In celebration of the UN International Day of Persons with Disabilities, on 2 December the UN hosted a panel discussion titled “Mental well-being and disability: toward accessible and inclusive SDGs.” This event was co-sponsored by the Permanent Missions of Argentina and Bangladesh to the UN.
- Mr. Mateo Estreme, Deputy Permanent Representative from the Argentine Mission to the UN
- Ms. Saima Wazed Hossain, Chair of the National Advisory Committee on Autism in Bangladesh
- Dr. Atsuro Tsutsumi, UNU-IIGH
- Video message from WHO
- Professor Harry Minas, University of Melbourne
- Ms. Laura Upans, Justice Canada
The presentations highlighted attention to psychosocial disabilities, Autism Spectrum Disorder and development with a particular focus on the role of the SDGs. The panellists focused on practical strategies and actions for mainstreaming psychosocial disabilities and all disabilities in development priorities.
Some panellists had personal stories to share, such as Mr. Estreme who talked about his child with an autism spectrum disorder and Ms. Hossain who shared the personal story that her mother-in-law committed suicide.
- 18.4% of the total population of children in Bangladesh has psychosocial disabilities (Ms. Saima Wazed Hossain)
- In Bangladesh, 16.1% of adults have a psychosocial disability (Ms. Saima Wazed Hossain)
- Death by suicide is two-thirds higher than war-related deaths (Dr. Atsuro Tsutsumi)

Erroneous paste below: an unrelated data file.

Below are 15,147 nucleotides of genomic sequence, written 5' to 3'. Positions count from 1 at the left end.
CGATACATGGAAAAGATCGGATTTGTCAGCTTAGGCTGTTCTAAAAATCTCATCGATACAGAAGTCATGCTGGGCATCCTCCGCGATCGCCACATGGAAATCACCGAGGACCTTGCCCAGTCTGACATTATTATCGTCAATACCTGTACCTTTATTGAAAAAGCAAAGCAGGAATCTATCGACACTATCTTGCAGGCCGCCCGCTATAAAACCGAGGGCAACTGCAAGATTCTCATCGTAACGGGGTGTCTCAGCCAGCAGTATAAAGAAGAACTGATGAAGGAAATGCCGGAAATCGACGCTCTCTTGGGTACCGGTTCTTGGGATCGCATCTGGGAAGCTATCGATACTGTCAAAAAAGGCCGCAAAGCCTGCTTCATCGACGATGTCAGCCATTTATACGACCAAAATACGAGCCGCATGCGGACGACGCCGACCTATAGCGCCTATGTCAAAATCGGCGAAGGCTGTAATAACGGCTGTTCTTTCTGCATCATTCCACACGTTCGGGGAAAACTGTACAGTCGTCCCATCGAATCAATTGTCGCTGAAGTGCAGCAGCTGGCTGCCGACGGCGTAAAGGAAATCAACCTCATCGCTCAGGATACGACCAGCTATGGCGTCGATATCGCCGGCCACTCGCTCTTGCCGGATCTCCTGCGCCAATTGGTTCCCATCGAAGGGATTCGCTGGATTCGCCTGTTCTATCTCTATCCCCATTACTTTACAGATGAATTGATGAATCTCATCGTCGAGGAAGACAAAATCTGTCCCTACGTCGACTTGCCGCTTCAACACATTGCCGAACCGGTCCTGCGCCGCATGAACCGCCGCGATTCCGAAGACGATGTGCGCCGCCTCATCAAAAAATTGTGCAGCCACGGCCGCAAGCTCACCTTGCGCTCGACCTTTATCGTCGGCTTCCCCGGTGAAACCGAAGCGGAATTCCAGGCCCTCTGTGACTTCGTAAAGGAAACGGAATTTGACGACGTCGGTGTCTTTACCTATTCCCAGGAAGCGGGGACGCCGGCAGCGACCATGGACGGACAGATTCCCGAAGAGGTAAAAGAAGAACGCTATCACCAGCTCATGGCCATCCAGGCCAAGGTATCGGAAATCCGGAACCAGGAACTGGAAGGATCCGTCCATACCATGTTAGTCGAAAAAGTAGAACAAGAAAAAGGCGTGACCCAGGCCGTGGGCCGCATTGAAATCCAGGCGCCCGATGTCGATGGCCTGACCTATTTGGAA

- Suicide is the leading cause of death among young girls (Dr. Atsuro Tsutsumi)
- Indirect cost of mental health is more than 4% of GDP (Dr. Atsuro Tsutsumi)
Globally, an estimated one in two people will experience a psychosocial disability in their lifetime and annually, approximately one million people die from suicide, which is higher than the number of deaths related to war or murder. The economic, social and health impacts of psychosocial disabilities are pervasive and can lead to poverty, high unemployment rates and poor educational and health outcomes. In particular, there is significant stigma and discrimination against persons with psychosocial and intellectual disabilities, in particular in disaster and conflict settings, protection of persons with psychosocial and intellectual disabilities can be neglected (UN DESA, 2014). Let’s leave no one behind in the global development agenda, including persons with psychosocial disabilities.